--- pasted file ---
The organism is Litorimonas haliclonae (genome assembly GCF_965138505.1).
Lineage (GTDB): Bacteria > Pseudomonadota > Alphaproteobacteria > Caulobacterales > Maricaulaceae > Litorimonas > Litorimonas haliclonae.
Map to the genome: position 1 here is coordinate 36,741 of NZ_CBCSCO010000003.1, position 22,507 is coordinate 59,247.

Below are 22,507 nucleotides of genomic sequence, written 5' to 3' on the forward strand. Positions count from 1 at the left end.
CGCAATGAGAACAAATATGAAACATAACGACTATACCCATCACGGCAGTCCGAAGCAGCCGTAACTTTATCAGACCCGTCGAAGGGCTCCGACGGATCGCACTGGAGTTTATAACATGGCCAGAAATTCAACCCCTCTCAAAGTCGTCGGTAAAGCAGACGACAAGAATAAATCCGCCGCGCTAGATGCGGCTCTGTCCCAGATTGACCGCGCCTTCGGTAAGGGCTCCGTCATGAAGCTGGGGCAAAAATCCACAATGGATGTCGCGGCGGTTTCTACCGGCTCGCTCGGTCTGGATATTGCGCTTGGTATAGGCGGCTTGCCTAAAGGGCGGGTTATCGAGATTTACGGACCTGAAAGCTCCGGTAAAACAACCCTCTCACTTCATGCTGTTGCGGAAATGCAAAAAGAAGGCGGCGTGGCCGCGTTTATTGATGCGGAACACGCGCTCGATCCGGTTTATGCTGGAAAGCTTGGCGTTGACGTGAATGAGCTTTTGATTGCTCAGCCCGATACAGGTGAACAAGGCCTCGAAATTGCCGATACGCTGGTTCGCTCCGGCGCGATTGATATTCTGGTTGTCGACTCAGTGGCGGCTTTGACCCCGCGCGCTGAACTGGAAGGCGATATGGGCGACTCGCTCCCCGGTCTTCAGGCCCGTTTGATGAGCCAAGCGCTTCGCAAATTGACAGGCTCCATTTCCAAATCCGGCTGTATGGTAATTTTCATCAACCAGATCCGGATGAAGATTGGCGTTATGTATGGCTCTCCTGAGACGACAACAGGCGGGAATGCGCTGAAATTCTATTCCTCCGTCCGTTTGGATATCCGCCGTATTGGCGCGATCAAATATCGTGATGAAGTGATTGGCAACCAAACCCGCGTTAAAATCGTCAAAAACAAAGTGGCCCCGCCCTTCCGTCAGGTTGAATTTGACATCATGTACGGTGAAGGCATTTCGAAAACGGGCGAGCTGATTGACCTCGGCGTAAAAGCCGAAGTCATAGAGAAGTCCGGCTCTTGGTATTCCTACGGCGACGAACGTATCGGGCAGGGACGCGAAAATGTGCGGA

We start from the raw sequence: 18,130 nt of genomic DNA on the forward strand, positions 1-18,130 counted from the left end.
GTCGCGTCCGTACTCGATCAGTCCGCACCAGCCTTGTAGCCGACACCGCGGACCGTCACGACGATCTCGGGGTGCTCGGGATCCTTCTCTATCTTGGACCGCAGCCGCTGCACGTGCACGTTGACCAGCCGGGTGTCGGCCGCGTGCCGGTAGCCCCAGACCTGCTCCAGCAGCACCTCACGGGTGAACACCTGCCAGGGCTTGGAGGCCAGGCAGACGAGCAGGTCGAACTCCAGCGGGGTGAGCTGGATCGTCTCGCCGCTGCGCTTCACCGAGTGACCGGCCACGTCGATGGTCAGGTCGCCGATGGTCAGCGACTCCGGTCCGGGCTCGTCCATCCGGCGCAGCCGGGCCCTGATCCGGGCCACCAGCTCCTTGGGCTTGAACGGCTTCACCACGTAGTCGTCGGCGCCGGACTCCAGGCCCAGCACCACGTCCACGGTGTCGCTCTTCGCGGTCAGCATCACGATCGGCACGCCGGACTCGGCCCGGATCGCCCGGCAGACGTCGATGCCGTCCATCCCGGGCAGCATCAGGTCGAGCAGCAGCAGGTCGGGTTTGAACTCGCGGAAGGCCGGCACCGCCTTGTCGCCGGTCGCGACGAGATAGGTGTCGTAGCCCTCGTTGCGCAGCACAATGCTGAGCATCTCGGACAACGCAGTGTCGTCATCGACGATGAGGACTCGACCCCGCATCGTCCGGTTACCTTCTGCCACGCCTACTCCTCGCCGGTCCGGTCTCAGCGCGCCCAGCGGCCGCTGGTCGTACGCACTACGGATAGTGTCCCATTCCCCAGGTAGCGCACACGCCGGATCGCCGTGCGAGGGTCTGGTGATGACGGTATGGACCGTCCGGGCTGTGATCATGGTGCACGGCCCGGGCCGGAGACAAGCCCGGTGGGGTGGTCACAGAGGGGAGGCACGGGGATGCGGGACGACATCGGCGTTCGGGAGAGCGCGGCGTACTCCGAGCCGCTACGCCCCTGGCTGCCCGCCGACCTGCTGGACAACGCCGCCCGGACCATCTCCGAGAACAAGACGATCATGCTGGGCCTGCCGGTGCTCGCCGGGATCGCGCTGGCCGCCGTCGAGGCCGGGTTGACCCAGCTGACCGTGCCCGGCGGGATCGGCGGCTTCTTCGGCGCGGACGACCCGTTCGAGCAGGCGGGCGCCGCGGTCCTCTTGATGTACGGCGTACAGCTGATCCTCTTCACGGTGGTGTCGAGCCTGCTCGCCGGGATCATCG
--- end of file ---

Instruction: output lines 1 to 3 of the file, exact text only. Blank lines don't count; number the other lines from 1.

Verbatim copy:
The organism is Litorimonas haliclonae (genome assembly GCF_965138505.1).
Lineage (GTDB): Bacteria > Pseudomonadota > Alphaproteobacteria > Caulobacterales > Maricaulaceae > Litorimonas > Litorimonas haliclonae.
Map to the genome: position 1 here is coordinate 36,741 of NZ_CBCSCO010000003.1, position 22,507 is coordinate 59,247.